On Wednesday, the Trump Administration announced a sweeping new set of regulations to gut the Flores Agreement. “It is a wholesale attack on kids in custody,” Jennifer Podkul, the policy director of Kids in Need of Defense (kind), told me. The Administration’s immediate target is an outgrowth of the agreement, shored up by a judge a few years ago, which prevents children from being held in the custody of the Department of Homeland Security for more than twenty days. The agreement applies not just to children who came to the U.S. alone but also to those who crossed the border with their parents. This has meant, in effect, that thousands of asylum-seeking families have been released from detention while their cases have moved through the immigration courts. Now, according to Kevin McAleenan, the acting Secretary of Homeland Security, the government will detain families together for as long as it takes to resolve their immigration claims. For tens of thousands of families, that could easily amount to months in custody—an especially alarming prospect considering that another critical component of Flores, a requirement that the government keep children in licensed facilities overseen by independent monitors, would also fall away under the Administration’s plan.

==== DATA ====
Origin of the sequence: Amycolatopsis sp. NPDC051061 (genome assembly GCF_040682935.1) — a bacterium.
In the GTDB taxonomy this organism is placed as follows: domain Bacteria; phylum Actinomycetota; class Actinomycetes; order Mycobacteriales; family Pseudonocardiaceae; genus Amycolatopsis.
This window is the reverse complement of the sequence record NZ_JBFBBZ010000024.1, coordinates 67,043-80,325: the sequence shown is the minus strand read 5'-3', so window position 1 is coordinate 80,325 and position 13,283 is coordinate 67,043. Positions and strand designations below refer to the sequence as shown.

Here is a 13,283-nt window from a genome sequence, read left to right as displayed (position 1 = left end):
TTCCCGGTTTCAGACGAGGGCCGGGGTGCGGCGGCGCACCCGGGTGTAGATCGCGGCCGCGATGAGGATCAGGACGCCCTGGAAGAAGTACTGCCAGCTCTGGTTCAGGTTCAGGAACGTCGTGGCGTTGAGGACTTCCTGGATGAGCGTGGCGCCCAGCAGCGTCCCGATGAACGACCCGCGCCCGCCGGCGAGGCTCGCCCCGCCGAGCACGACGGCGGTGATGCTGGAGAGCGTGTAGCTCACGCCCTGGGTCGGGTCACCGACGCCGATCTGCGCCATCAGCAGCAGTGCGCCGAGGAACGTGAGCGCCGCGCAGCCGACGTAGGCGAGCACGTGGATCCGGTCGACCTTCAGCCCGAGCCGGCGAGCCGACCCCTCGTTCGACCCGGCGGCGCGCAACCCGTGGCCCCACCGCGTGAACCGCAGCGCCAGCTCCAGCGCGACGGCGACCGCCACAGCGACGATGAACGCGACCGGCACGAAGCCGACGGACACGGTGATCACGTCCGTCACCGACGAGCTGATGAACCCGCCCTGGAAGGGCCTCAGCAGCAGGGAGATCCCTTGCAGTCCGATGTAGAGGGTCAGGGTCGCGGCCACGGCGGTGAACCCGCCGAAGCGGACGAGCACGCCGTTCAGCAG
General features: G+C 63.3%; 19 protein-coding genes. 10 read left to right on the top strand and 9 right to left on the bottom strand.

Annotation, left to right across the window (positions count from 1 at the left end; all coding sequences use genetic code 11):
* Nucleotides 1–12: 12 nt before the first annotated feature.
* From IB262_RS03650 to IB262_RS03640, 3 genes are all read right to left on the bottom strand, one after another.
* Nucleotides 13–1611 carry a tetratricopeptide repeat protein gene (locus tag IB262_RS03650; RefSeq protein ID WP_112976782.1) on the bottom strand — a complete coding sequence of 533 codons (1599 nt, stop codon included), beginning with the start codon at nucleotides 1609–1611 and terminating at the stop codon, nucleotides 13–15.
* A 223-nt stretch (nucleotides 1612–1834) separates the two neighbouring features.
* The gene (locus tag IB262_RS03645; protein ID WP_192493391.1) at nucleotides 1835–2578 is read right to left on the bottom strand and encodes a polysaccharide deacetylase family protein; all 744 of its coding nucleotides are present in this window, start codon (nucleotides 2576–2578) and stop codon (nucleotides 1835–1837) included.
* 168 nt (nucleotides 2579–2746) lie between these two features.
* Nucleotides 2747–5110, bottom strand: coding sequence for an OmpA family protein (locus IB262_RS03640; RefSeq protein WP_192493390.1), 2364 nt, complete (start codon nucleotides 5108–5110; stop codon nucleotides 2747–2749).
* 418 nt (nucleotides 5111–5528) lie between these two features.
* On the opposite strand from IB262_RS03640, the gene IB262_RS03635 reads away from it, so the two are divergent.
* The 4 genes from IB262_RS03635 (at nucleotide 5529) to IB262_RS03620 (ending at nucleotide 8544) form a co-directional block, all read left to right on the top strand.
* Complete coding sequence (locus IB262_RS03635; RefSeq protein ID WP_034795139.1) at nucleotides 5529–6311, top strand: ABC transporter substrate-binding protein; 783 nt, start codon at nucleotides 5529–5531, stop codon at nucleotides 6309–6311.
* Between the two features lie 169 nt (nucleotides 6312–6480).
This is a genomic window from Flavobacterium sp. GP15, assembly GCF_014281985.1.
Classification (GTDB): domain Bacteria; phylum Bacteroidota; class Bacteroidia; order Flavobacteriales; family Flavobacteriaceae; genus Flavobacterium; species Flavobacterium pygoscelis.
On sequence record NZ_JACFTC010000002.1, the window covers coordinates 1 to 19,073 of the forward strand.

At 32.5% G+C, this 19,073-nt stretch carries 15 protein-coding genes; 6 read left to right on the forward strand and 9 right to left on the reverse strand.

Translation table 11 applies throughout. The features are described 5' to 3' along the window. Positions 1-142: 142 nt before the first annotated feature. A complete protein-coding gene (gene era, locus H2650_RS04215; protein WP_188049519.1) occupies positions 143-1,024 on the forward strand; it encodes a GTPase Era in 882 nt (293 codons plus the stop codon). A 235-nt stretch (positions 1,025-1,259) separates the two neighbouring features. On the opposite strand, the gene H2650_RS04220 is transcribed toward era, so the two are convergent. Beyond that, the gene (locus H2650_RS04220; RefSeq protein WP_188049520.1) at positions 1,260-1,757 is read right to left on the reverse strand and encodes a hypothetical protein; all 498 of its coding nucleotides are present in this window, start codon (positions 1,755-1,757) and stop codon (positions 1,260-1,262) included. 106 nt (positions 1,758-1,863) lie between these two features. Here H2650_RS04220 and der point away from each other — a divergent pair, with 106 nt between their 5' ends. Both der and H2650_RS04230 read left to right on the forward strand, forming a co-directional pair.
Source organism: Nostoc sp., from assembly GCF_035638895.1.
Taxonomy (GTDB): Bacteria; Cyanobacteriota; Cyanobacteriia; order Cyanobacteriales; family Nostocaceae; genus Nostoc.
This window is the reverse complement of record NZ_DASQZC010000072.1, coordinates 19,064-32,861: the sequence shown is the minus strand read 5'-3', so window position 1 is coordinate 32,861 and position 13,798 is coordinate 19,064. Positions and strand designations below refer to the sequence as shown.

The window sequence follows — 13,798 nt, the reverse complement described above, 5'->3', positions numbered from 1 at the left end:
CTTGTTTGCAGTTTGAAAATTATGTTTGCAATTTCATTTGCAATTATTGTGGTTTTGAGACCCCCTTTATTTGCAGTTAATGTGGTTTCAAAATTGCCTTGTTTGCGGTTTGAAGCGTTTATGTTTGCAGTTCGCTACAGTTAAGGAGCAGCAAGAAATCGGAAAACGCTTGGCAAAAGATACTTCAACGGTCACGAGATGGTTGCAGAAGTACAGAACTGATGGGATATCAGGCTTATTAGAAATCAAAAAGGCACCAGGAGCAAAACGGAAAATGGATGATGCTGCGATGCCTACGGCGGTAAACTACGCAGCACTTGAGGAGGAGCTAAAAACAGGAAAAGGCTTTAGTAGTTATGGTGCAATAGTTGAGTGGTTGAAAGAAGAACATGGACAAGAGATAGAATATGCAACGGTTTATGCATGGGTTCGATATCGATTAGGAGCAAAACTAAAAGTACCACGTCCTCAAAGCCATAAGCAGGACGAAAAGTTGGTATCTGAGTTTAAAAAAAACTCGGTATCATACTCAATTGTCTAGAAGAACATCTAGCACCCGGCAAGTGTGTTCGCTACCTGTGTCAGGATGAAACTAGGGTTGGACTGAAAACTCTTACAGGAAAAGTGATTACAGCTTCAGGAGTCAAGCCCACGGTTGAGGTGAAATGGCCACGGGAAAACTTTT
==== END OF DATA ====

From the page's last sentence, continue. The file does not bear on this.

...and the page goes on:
In his announcement on Wednesday, McAleenan claimed that “all children in U.S. government custody” would be “treated with dignity, respect, and special concern for their particular vulnerability.” But his reassurances sound especially hollow at the present moment. In the past year and a half, seven children have died in immigration custody, and there have been widespread complaints about the conditions in which children are being held. Earlier this summer, at a Border Patrol facility in Clint, Texas, two hundred and fifty infants, children, and teen-agers spent weeks without adequate food and water, and were denied soap and toothbrushes; despite lice and flu outbreaks, authorities skimped on providing medical care. “The Flores monitors are the reason we knew about what was happening at Clint,” Podkul said.